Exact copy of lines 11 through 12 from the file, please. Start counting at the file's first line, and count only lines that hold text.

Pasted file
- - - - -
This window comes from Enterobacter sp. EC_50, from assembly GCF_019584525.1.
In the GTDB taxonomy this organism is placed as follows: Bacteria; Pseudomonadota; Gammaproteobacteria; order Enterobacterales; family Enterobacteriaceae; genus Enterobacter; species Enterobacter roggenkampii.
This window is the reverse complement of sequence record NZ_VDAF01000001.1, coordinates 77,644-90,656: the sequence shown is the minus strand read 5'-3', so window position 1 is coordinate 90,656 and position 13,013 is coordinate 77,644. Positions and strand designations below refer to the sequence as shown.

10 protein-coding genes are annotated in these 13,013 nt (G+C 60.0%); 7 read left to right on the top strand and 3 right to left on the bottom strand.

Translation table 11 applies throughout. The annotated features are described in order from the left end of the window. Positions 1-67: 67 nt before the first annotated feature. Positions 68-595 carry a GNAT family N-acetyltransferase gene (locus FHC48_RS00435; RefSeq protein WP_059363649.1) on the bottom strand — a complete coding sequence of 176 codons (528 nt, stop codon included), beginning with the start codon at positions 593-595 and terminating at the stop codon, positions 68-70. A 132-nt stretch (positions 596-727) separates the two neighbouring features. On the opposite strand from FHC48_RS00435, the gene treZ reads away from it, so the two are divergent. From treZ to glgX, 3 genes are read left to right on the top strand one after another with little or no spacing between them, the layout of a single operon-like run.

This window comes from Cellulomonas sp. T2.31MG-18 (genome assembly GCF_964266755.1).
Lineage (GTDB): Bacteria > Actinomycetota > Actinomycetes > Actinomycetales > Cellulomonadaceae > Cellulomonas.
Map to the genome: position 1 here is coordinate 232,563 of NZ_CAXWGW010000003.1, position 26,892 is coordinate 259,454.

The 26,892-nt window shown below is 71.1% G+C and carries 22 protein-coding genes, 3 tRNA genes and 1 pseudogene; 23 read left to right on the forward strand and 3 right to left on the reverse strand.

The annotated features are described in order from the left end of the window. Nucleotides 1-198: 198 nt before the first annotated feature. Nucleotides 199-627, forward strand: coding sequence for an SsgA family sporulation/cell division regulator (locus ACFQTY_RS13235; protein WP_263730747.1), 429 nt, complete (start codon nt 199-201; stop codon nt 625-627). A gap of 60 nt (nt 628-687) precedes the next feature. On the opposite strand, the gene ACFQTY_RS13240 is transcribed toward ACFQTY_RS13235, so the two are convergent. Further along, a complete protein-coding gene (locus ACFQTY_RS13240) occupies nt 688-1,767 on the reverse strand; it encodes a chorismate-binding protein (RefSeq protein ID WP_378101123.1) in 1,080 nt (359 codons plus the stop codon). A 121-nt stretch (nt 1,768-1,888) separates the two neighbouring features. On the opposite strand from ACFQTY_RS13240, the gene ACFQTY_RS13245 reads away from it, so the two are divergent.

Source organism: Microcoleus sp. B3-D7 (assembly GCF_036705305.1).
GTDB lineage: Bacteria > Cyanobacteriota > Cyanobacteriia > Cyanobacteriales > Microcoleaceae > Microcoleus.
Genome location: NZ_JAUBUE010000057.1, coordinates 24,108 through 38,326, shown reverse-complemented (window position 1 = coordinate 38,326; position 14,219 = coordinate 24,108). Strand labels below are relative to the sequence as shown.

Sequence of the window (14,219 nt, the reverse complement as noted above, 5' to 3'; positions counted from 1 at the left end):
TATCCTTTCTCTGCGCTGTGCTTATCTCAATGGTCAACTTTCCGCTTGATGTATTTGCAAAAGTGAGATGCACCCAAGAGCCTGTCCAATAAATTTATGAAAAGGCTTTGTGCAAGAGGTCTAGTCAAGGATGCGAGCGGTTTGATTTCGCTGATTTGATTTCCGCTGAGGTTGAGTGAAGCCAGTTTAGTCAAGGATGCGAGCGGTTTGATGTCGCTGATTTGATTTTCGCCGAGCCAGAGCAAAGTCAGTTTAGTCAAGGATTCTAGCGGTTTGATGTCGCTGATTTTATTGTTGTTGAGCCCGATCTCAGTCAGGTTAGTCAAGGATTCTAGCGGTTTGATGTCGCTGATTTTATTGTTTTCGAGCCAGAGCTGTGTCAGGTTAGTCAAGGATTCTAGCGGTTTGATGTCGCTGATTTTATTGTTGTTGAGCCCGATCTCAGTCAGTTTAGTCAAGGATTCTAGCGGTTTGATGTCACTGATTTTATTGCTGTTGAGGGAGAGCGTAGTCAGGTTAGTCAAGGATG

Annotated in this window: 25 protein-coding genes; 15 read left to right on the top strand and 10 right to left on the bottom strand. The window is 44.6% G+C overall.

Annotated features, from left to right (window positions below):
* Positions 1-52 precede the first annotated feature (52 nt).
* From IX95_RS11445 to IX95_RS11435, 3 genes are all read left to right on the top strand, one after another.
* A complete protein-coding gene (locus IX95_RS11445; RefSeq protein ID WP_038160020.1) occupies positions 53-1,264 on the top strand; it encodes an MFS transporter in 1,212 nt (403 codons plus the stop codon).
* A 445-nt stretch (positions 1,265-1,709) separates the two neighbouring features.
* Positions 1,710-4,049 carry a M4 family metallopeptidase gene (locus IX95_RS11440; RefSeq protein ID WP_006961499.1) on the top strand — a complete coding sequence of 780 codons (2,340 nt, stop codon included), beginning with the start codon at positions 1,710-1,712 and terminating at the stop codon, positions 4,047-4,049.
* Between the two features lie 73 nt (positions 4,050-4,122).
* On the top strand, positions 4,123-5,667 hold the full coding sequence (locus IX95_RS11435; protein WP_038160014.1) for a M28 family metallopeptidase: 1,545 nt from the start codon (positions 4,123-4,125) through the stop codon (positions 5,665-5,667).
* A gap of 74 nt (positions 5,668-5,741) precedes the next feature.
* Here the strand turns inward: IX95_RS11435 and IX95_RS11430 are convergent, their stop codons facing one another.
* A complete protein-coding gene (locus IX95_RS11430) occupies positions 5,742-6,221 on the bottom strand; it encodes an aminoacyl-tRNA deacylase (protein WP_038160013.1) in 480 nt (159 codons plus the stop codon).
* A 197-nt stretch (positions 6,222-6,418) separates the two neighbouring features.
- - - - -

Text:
Source organism: Microcoleus sp. B3-D7 (assembly GCF_036705305.1).
GTDB lineage: Bacteria > Cyanobacteriota > Cyanobacteriia > Cyanobacteriales > Microcoleaceae > Microcoleus.